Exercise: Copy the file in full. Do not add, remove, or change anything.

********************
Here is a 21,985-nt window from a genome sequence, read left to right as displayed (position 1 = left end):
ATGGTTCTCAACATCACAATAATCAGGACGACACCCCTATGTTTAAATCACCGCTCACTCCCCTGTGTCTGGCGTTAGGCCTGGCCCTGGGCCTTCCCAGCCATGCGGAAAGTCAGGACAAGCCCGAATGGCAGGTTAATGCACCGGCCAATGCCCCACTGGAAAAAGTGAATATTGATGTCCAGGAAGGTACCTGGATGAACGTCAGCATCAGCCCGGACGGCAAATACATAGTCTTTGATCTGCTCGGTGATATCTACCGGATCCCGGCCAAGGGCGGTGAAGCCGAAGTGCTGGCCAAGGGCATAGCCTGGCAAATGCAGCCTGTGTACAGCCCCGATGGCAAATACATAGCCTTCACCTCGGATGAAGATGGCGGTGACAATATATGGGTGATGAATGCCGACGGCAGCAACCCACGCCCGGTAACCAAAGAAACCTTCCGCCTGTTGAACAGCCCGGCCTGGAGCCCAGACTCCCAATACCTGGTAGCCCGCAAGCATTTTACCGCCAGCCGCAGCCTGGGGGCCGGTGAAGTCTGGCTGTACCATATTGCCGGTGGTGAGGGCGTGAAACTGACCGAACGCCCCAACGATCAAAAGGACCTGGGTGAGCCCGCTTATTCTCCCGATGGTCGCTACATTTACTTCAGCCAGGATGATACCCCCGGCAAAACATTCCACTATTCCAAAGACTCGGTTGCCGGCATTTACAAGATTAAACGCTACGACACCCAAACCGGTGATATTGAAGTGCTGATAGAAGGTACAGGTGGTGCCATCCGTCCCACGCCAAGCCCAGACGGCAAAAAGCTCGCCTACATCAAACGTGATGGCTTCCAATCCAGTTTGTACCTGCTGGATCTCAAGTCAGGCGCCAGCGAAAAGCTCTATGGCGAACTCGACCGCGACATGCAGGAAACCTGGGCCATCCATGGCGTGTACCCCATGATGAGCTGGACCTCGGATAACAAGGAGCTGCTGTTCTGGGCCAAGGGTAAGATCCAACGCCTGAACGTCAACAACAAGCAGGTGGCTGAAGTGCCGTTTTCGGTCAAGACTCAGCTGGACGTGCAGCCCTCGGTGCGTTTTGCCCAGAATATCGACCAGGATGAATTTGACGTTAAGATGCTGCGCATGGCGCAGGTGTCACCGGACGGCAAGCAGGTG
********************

Here is a 21,985-nt window from a genome sequence, read left to right as displayed (position 1 = left end):
ATGGTTCTCAACATCACAATAATCAGGACGACACCCCTATGTTTAAATCACCGCTCACTCCCCTGTGTCTGGCGTTAGGCCTGGCCCTGGGCCTTCCCAGCCATGCGGAAAGTCAGGACAAGCCCGAATGGCAGGTTAATGCACCGGCCAATGCCCCACTGGAAAAAGTGAATATTGATGTCCAGGAAGGTACCTGGATGAACGTCAGCATCAGCCCGGACGGCAAATACATAGTCTTTGATCTGCTCGGTGATATCTACCGGATCCCGGCCAAGGGCGGTGAAGCCGAAGTGCTGGCCAAGGGCATAGCCTGGCAAATGCAGCCTGTGTACAGCCCCGATGGCAAATACATAGCCTTCACCTCGGATGAAGATGGCGGTGACAATATATGGGTGATGAATGCCGACGGCAGCAACCCACGCCCGGTAACCAAAGAAACCTTCCGCCTGTTGAACAGCCCGGCCTGGAGCCCAGACTCCCAATACCTGGTAGCCCGCAAGCATTTTACCGCCAGCCGCAGCCTGGGGGCCGGTGAAGTCTGGCTGTACCATATTGCCGGTGGTGAGGGCGTGAAACTGACCGAACGCCCCAACGATCAAAAGGACCTGGGTGAGCCCGCTTATTCTCCCGATGGTCGCTACATTTACTTCAGCCAGGATGATACCCCCGGCAAAACATTCCACTATTCCAAAGACTCGGTTGCCGGCATTTACAAGATTAAACGCTACGACACCCAAACCGGTGATATTGAAGTGCTGATAGAAGGTACAGGTGGTGCCATCCGTCCCACGCCAAGCCCAGACGGCAAAAAGCTCGCCTACATCAAACGTGATGGCTTCCAATCCAGTTTGTACCTGCTGGATCTCAAGTCAGGCGCCAGCGAAAAGCTCTATGGCGAACTCGACCGCGACATGCAGGAAACCTGGGCCATCCATGGCGTGTACCCCATGATGAGCTGGACCTCGGATAACAAGGAGCTGCTGTTCTGGGCCAAGGGTAAGATCCAACGCCTGAACGTCAACAACAAGCAGGTGGCTGAAGTGCCGTTTTCGGTCAAGACTCAGCTGGACGTGCAGCCCTCGGTGCGTTTTGCCCAGAATATCGACCAGGATGAATTTGACGTTAAGATGCTGCGCATGGCGCAGGTGTCACCGGACGGCAAGCAGGTG